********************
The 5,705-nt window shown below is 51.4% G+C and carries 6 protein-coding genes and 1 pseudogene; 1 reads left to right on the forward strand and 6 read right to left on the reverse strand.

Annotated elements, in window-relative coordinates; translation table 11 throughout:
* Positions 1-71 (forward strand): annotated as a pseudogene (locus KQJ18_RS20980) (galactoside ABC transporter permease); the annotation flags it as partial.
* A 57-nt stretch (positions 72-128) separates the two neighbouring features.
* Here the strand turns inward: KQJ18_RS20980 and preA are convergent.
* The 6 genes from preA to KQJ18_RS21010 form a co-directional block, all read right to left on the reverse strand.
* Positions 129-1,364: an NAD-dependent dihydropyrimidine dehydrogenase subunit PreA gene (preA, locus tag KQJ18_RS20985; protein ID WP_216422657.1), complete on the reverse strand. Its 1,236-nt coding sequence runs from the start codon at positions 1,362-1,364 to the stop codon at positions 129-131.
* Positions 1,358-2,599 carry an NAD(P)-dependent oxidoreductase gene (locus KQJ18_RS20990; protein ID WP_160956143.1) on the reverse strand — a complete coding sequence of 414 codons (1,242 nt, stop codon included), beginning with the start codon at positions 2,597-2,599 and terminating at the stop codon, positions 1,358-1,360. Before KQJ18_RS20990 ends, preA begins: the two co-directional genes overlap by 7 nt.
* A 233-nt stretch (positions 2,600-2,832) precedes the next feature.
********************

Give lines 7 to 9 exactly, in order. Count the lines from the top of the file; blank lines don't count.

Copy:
* Positions 129-1,364: an NAD-dependent dihydropyrimidine dehydrogenase subunit PreA gene (preA, locus tag KQJ18_RS20985; protein ID WP_216422657.1), complete on the reverse strand. Its 1,236-nt coding sequence runs from the start codon at positions 1,362-1,364 to the stop codon at positions 129-131.
* Positions 1,358-2,599 carry an NAD(P)-dependent oxidoreductase gene (locus KQJ18_RS20990; protein ID WP_160956143.1) on the reverse strand — a complete coding sequence of 414 codons (1,242 nt, stop codon included), beginning with the start codon at positions 2,597-2,599 and terminating at the stop codon, positions 1,358-1,360. Before KQJ18_RS20990 ends, preA begins: the two co-directional genes overlap by 7 nt.
* A 233-nt stretch (positions 2,600-2,832) precedes the next feature.